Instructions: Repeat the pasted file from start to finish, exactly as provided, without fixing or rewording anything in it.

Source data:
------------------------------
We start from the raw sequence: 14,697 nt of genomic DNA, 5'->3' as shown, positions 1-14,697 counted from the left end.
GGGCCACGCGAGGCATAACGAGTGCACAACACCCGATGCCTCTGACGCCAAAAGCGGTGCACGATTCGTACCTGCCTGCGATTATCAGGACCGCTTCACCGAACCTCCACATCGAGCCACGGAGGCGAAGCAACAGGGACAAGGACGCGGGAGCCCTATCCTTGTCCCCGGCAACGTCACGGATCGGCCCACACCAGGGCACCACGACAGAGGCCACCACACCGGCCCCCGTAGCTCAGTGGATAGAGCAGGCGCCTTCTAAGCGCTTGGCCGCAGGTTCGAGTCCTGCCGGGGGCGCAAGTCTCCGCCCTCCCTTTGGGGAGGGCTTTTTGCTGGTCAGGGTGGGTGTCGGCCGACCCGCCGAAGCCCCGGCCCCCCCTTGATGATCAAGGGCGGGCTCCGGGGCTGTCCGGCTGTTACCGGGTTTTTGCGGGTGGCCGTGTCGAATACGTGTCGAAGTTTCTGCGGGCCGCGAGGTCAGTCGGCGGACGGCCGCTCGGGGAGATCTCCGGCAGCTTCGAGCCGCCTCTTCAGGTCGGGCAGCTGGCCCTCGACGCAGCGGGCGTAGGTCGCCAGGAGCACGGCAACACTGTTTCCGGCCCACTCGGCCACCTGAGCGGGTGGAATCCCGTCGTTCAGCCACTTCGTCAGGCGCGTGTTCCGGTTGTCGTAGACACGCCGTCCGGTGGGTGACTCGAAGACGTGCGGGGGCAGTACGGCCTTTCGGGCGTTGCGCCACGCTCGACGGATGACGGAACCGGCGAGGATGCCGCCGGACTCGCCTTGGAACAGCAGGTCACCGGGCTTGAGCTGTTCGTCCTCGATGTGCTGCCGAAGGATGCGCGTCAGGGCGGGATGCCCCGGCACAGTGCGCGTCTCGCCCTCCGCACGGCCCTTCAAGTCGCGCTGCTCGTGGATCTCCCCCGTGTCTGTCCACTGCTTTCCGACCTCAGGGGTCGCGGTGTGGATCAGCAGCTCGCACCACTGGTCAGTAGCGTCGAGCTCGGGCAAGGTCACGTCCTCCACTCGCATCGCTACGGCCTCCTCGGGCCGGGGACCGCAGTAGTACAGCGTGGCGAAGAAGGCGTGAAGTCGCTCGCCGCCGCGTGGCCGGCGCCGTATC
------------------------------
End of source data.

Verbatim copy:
We start from the raw sequence: 14,697 nt of genomic DNA, 5'->3' as shown, positions 1-14,697 counted from the left end.
GGGCCACGCGAGGCATAACGAGTGCACAACACCCGATGCCTCTGACGCCAAAAGCGGTGCACGATTCGTACCTGCCTGCGATTATCAGGACCGCTTCACCGAACCTCCACATCGAGCCACGGAGGCGAAGCAACAGGGACAAGGACGCGGGAGCCCTATCCTTGTCCCCGGCAACGTCACGGATCGGCCCACACCAGGGCACCACGACAGAGGCCACCACACCGGCCCCCGTAGCTCAGTGGATAGAGCAGGCGCCTTCTAAGCGCTTGGCCGCAGGTTCGAGTCCTGCCGGGGGCGCAAGTCTCCGCCCTCCCTTTGGGGAGGGCTTTTTGCTGGTCAGGGTGGGTGTCGGCCGACCCGCCGAAGCCCCGGCCCCCCCTTGATGATCAAGGGCGGGCTCCGGGGCTGTCCGGCTGTTACCGGGTTTTTGCGGGTGGCCGTGTCGAATACGTGTCGAAGTTTCTGCGGGCCGCGAGGTCAGTCGGCGGACGGCCGCTCGGGGAGATCTCCGGCAGCTTCGAGCCGCCTCTTCAGGTCGGGCAGCTGGCCCTCGACGCAGCGGGCGTAGGTCGCCAGGAGCACGGCAACACTGTTTCCGGCCCACTCGGCCACCTGAGCGGGTGGAATCCCGTCGTTCAGCCACTTCGTCAGGCGCGTGTTCCGGTTGTCGTAGACACGCCGTCCGGTGGGTGACTCGAAGACGTGCGGGGGCAGTACGGCCTTTCGGGCGTTGCGCCACGCTCGACGGATGACGGAACCGGCGAGGATGCCGCCGGACTCGCCTTGGAACAGCAGGTCACCGGGCTTGAGCTGTTCGTCCTCGATGTGCTGCCGAAGGATGCGCGTCAGGGCGGGATGCCCCGGCACAGTGCGCGTCTCGCCCTCCGCACGGCCCTTCAAGTCGCGCTGCTCGTGGATCTCCCCCGTGTCTGTCCACTGCTTTCCGACCTCAGGGGTCGCGGTGTGGATCAGCAGCTCGCACCACTGGTCAGTAGCGTCGAGCTCGGGCAAGGTCACGTCCTCCACTCGCATCGCTACGGCCTCCTCGGGCCGGGGACCGCAGTAGTACAGCGTGGCGAAGAAGGCGTGAAGTCGCTCGCCGCCGCGTGGCCGGCGCCGTATC